New Sophos CEO's Top Priority: MDM Space, Raise Profile


The new CEO of Sophos says that it is incumbent on channel partners and companies like Sophos to make security more manageable for customers.

"Security has never been more important, more complex or more difficult for customers to deal with," said Kris Hagerman, who was named CEO of Sophos on Sept. 4. "We have to increase the manageability of security, and I think we have to deliver on this vision through our broad portfolio of products, each one of which should be world-class in its own right, and actually work better together and be easier to manage as a group. And that to me is one of the real exciting attributes of being here."

Hagerman has joined the company's board of directors and steps into the CEO role vacated by Steve Munford, who led the company for seven years and is now non-executive chairman of the board. Peter Gyenes continues to serve as a board member as its lead independent director.

 

[Related: Sophos Introduces Hosted Version Of It MDM Platform]

Sophos has a relatively well-established presence at the endpoint and also in mobile data protection, but it has moved to increase its footprint in the security arena by beefing up its mobile device management (MDM) offerings and adding unified threat management (UTM).

"Most of the spending in the MDM space is aimed at larger companies," according to Hagerman. "But it is quickly becoming an issue with companies of all sizes because of the world of the IT department dictating which devices will be used is now over. Every company realizes that they need to develop a strategy around this. In most cases, they do not have the circumstances fully evaluated, and this is a huge opportunity for Sophos and our channel partners."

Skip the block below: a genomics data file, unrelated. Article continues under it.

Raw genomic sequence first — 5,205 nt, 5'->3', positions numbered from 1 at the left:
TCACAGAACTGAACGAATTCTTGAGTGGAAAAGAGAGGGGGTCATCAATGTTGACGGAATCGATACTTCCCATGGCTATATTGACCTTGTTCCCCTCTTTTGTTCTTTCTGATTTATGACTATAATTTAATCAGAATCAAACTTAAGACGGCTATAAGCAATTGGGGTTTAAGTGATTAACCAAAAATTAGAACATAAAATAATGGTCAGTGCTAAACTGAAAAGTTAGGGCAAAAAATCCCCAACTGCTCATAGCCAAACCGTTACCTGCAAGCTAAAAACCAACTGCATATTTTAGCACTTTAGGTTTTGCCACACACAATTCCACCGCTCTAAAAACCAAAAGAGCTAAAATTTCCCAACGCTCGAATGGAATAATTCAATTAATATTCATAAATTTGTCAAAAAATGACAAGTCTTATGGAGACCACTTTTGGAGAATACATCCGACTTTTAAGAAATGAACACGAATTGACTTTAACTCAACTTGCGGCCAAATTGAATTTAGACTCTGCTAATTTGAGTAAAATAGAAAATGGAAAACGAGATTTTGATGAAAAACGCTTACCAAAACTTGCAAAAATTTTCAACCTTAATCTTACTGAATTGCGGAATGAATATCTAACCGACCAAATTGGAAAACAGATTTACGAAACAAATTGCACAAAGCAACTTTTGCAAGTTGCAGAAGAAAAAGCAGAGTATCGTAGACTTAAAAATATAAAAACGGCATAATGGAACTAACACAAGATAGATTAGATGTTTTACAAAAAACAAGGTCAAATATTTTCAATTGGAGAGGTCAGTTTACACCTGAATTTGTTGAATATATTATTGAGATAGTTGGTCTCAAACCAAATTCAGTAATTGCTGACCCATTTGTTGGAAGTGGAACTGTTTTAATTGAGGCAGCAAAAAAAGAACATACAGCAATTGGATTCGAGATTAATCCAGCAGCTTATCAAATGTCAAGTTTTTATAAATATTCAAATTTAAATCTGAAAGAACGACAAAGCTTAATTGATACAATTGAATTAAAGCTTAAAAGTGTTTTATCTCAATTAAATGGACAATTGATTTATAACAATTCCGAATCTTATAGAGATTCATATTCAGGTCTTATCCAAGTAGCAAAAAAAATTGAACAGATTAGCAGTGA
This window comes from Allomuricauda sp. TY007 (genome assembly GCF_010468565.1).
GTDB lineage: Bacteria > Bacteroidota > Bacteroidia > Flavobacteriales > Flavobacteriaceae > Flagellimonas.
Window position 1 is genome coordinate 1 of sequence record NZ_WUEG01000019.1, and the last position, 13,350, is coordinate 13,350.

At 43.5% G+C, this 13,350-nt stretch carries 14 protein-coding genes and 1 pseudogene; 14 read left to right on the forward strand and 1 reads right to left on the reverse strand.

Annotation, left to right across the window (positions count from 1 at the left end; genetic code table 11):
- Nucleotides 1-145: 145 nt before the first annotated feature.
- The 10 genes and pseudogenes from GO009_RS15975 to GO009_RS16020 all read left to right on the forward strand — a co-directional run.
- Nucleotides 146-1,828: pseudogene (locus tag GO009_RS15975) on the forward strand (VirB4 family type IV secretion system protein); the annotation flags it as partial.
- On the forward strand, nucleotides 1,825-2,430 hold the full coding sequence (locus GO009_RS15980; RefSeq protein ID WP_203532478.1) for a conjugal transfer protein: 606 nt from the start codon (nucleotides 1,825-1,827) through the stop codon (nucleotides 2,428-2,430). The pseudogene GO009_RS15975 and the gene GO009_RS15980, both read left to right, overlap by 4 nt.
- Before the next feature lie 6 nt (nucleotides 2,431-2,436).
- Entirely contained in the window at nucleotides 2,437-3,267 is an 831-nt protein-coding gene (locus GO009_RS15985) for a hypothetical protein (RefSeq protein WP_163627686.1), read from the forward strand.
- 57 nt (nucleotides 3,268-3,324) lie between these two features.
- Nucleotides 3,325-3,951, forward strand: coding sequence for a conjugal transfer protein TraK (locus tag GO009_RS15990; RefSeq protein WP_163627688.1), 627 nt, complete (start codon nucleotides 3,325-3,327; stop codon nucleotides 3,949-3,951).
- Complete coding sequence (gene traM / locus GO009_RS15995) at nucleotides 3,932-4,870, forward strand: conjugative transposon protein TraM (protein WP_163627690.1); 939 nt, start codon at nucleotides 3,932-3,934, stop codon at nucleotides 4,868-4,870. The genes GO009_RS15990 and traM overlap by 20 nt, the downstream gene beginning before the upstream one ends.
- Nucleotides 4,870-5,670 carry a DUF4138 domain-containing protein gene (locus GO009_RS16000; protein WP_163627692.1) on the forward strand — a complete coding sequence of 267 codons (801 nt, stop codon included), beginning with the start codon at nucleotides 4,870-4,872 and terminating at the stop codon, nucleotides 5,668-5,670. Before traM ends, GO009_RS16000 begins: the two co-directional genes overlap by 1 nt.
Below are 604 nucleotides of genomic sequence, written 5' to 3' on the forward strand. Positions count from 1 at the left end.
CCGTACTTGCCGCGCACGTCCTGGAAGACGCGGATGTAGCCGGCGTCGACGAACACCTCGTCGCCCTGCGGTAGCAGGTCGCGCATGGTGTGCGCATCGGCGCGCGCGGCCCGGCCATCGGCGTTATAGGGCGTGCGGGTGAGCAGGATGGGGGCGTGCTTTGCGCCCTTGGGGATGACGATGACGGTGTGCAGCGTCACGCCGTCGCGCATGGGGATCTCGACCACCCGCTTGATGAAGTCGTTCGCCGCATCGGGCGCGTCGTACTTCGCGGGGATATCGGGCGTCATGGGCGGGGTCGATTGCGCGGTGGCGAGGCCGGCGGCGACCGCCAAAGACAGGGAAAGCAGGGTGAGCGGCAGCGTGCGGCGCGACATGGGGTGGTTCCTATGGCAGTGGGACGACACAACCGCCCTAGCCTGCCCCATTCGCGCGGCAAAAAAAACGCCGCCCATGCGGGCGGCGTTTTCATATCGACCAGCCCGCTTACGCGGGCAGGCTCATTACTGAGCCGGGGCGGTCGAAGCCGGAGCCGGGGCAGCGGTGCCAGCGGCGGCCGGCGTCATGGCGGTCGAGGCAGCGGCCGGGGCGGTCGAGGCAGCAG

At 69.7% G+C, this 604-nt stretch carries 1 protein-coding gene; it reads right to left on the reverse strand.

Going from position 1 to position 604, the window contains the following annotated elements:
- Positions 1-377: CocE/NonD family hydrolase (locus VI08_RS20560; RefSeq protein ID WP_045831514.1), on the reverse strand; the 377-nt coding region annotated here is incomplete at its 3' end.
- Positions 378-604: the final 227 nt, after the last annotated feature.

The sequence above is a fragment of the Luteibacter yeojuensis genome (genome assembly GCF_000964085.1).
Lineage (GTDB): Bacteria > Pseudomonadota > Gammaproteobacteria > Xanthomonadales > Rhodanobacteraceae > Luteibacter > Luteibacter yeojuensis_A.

Hagerman added that it is not enough for a security company to focus primarily on any one component of the overall value proposition. As the threats become more pervasive and multifaceted, the stakes rise higher and higher.

"There are so many different types of threats that come from so many different sources with so many different profiles," he said. "And a lot of it is effectively aimed at human behavior. So I think the challenge for a security company is how to decide how we can do a compelling job of protecting against all the different types of attacks and making that as simple to implement and to manage as possible because security technology also needs to be understood and managed by real human beings without becoming too burdensome with complexity. And that is where I think we have a heritage that differentiates us. That intersection and human behavior and technology lies right at the core of how we can better protect companies."

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